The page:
Harm is cur­rently in the Mari­copa County Jail await­ing sentencing.

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June 20, 2013 0

Former Border Vigilante Leader Arrested For Child Molestation


Credit: Mari­copa County Sheriff’s Office

Phoenix, Ari­zona police offi­cers arrested once-prominent vig­i­lante leader Chris Sim­cox, 52, on June 19 on child molesta­tion charges.  Author­i­ties have charged Sim­cox with two counts of child molesta­tion, one count of attempted child molesta­tion, and two counts of sex­ual con­duct with a minor.  Accord­ing to police, Sim­cox had allegedly molested sev­eral vic­tims, all girls under 10 years of age, within recent months.

The arrest marked a new low for Sim­cox, who at one point in the mid-2000s achieved national noto­ri­ety for his high-profile vig­i­lante patrols along the Arizona-Mexico bor­der as one of the founders of the Min­ute­man Project.  How­ever, his fall from grace was just as rapid as his ascent.

Sim­cox spent his early adult years as a kinder­garten teacher in Cal­i­for­nia, before mov­ing to Tomb­stone, Ari­zona, where he bought a tiny news­pa­per, the Tomb­stone Tum­ble­weed, in 2002.  Sim­cox used the news­pa­per as an out­let for his anti-immigration views and soon issued a call for a “Cit­i­zens Bor­der Patrol Mili­tia” to patrol the bor­der with Mex­ico.  Sim­cox sub­se­quently started an early bor­der vig­i­lante group, Civil Home­land Defense.  By 2004, he had received pro­ba­tion and a fine fol­low­ing a con­vic­tion for car­ry­ing a firearm onto a national park.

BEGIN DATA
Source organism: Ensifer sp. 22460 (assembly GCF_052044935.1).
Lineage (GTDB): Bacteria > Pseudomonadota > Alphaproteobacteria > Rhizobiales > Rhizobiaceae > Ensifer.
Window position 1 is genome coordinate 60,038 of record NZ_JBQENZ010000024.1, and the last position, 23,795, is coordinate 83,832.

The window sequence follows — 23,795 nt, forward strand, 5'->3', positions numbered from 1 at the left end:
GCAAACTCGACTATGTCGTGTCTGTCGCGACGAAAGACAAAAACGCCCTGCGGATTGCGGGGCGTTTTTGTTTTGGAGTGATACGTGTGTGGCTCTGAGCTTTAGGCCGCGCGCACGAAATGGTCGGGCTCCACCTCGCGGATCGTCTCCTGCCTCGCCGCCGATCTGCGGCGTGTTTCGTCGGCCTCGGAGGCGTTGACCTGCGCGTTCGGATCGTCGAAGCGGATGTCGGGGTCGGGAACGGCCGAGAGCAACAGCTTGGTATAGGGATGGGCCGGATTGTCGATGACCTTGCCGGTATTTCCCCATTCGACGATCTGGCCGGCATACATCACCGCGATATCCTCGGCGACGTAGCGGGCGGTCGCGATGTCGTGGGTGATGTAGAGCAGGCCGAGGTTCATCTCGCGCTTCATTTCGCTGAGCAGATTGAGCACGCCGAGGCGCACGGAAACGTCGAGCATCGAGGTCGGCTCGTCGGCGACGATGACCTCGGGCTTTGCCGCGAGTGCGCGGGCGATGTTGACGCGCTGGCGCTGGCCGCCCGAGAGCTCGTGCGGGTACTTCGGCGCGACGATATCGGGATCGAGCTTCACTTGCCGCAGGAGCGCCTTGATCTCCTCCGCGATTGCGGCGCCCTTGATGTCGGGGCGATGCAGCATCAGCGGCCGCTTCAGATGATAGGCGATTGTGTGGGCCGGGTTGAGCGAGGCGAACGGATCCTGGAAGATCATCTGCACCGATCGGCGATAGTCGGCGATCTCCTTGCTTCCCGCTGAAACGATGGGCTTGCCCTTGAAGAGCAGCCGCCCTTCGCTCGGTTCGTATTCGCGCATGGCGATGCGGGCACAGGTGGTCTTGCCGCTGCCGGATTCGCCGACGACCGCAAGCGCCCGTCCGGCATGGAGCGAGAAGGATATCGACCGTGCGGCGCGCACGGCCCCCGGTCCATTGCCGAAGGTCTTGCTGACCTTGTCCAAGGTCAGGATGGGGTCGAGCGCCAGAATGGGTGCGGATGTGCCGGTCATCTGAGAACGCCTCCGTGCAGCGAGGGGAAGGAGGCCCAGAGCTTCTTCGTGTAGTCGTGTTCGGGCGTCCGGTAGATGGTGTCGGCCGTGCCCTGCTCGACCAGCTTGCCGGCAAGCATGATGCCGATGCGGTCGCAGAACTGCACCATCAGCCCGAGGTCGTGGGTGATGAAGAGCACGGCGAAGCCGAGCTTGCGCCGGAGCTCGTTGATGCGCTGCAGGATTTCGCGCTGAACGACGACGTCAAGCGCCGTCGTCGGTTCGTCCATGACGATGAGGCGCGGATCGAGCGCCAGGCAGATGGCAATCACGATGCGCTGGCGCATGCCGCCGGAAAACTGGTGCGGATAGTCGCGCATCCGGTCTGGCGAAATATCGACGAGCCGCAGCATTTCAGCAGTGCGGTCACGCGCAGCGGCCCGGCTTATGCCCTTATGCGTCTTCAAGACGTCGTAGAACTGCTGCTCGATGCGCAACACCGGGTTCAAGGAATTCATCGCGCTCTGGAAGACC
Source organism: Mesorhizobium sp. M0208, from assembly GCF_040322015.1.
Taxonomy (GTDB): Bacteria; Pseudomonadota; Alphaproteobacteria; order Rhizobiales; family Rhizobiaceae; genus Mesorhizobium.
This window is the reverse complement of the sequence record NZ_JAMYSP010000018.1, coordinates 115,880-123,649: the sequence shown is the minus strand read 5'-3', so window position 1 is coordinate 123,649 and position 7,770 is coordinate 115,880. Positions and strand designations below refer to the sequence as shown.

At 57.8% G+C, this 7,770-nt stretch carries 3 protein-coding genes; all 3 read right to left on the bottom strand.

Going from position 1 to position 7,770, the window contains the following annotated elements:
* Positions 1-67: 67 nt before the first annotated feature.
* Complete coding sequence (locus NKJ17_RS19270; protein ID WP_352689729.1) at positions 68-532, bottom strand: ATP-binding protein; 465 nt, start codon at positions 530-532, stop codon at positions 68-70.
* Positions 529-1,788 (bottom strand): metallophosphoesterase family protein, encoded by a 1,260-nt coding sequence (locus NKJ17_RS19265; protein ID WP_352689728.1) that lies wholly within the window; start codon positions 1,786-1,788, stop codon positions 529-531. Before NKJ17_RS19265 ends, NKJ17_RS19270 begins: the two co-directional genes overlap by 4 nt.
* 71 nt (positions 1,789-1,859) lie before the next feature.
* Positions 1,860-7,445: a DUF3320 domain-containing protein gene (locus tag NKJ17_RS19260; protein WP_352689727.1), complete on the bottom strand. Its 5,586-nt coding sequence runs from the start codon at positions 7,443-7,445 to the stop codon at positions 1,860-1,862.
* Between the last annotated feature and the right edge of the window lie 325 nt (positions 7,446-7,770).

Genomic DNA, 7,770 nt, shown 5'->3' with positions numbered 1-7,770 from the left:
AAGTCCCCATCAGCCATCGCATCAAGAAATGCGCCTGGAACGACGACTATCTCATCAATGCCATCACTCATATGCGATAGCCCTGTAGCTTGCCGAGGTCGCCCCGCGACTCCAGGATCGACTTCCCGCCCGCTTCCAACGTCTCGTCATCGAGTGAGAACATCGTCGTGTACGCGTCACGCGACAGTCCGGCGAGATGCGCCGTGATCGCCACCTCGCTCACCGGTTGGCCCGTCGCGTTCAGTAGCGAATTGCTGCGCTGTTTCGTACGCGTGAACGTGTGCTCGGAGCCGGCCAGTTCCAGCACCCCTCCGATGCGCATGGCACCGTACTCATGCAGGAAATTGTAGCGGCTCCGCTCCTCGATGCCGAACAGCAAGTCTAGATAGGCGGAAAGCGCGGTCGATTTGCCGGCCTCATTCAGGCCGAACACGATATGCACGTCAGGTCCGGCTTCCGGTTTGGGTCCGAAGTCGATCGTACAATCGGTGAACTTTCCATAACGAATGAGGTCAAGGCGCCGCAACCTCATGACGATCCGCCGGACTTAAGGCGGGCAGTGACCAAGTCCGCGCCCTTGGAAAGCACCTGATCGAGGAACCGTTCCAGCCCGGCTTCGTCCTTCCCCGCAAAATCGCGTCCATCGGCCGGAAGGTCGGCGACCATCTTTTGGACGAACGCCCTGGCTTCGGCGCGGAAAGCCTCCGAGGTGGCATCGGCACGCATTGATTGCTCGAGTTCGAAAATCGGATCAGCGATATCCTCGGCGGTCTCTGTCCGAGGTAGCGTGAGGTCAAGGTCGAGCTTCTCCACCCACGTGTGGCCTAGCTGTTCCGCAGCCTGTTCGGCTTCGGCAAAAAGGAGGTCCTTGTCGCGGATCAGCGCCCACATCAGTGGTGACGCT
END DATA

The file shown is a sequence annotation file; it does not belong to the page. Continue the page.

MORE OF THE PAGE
In 2005, Sim­cox banded together with Cal­i­forn­ian Jim Gilchrist to form the Min­ute­man Project, a high-profile effort to get main­stream sup­port for bor­der vig­i­lante activ­i­ties.  In this, Sim­cox and Gilchrist were at first quite suc­cess­ful, gar­ner­ing national atten­tion and spawn­ing var­i­ous “Min­ute­man” groups across the coun­try.  For a brief period of time, Sim­cox could hob­nob with politi­cians such as Arnold Schwarzeneg­ger and Rick Perry. 

How­ever, Sim­cox and Gilchrist could not get along and parted ways, split­ting the Min­ute­man Project into two sep­a­rate orga­ni­za­tions.  Simcox’s half became the Min­ute­man Civil Defense Corps (MCDC) and focused on bor­der vig­i­lante activ­ity.  Because of Simcox’s lack of lead­er­ship skills, as well as finan­cial scan­dals, the group went into decline, shed­ding mem­bers and chap­ters.  In 2009, Sim­cox attempted a dif­fer­ent tac­tic, step­ping down from MCDC lead­er­ship and announc­ing he would attempt to unseat Ari­zona Sen­a­tor John McCain.  This was no more suc­cess­ful; by early 2010, he dropped out of the race.

The molesta­tion charges against Sim­cox are the first such crim­i­nal charges against him, but not the first alle­ga­tions against him related to chil­dren.  In 2005, Deb­o­rah Crews, one of Simcox’s ex-wives, told the South­ern Poverty Law Cen­ter that in 1998 Sim­cox allegedly “tried to molest our daugh­ter when he was intox­i­cated.”  No charges were appar­ently filed.  A sec­ond ex-wife, Kim Dun­bar, filed a suc­cess­ful legal appeal for full cus­tody of their son.  She alleged that Sim­cox had vio­lent rages, includ­ing one inci­dent in which she said Sim­cox slapped his four-year-old son hard enough to leave a mark last­ing days.